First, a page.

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The 2 most important reasons why Barack Obama won Marketer of the Year. And why next year is yours.

Quick. Before you read any further, name the best marketer of the last year.

Nike, right? Or Apple? Or maybe Coors, Budweiser, Miller. Sure. One of those has to be the best.

Nope. Not this year.

According to Ad Age, Barack Obama is the marketer of the year. And Zappo’s came in 3rd, just behind Apple, but ahead of Nike and Coors. How is that possible? How is it a little-known freshman senator and a little-known online retailer – of shoes, no less – beat some of the largest brands in the world at marketing?

Here’s how:

  1. Embrace social networking. Both Obama and Zappos embraced Twitter, talking directly with customers all year long. And the senator’s campaign used loads of social networking tools, from LinkedIn and Facebook to a custom social platform to involve its audience. Even the United States Marines have gotten in on the act these days. And as one quote on Ad Age notes,

    “…I look at [Obama’s campaign] as something that we can all learn from as marketers… to be able to create a social network and do it in a way where it’s created the tools to let people get engaged very easily. It’s very easy for people to participate.”

    Which brings us to #2

  2. Put customers to work. Obama and Zappos have benefited from passionate customers. But lots of companies have passionate customers. Apple and Nike, for example. So how come they didn’t win? Because Nike and Apple demand control. Obama and Zappos gave their customers power to sing the brand’s praises. And got what they wanted. I Heart Zappos – which grew out of the company’s vaunted “…practice of pumping the budget it would spend on advertising into its customer service, leading to strong retention” is as strong a marketing pitch as you’ll hear.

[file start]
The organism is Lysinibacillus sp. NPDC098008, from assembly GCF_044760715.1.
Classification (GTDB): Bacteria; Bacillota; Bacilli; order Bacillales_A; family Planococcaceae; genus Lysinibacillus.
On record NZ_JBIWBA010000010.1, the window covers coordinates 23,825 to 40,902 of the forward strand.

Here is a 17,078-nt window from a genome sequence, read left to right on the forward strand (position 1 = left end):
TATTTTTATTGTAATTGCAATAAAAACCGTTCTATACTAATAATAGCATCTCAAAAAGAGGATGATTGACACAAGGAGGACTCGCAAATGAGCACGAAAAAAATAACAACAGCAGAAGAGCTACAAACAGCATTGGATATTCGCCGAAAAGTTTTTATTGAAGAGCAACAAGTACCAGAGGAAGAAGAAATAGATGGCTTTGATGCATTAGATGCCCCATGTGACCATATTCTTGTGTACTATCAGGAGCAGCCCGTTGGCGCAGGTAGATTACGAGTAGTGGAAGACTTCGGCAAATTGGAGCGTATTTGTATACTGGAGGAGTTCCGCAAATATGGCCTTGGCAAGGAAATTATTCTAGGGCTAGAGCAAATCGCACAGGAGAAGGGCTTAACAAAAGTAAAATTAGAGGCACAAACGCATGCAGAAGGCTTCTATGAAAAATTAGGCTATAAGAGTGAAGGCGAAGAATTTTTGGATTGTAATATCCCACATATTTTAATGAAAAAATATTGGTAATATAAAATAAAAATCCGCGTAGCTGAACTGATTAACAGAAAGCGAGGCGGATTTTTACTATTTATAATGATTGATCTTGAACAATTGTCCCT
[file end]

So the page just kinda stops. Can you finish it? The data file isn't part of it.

And Obama provided voters tools to link, share and spread the campaign’s message – something they didn’t do well early on. But they learned from the early missteps.

    Each marketer got its customers do much of the heavy lifting. And got out of the way while they did it.

The result? Both Obama and Zappos managed to find new ways to reach customers. Sure, Obama also used in-game advertising (and his massive spending made for a great joke about him buying ad space on the side of John McCain’s bus). But, none of these tactics are out of reach to small business. Buying targeted media is as simple as opening an account with Google or Yahoo. Social networks are even easier. And taking care of your customers is always in style.

Social networks. Targeted advertising. Word-of-mouth. Simple. Clear. Direct. When you can address customers easily, in the places they are, why wouldn’t you?

Tomorrow, Next week we’re going to take a look at the cheapest, easiest way to begin: blogging. Look forward to seeing you then.

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Tim Peter is the founder and president of Tim Peter & Associates. You can learn more about our company's strategy and digital marketing consulting services here or about Tim here.

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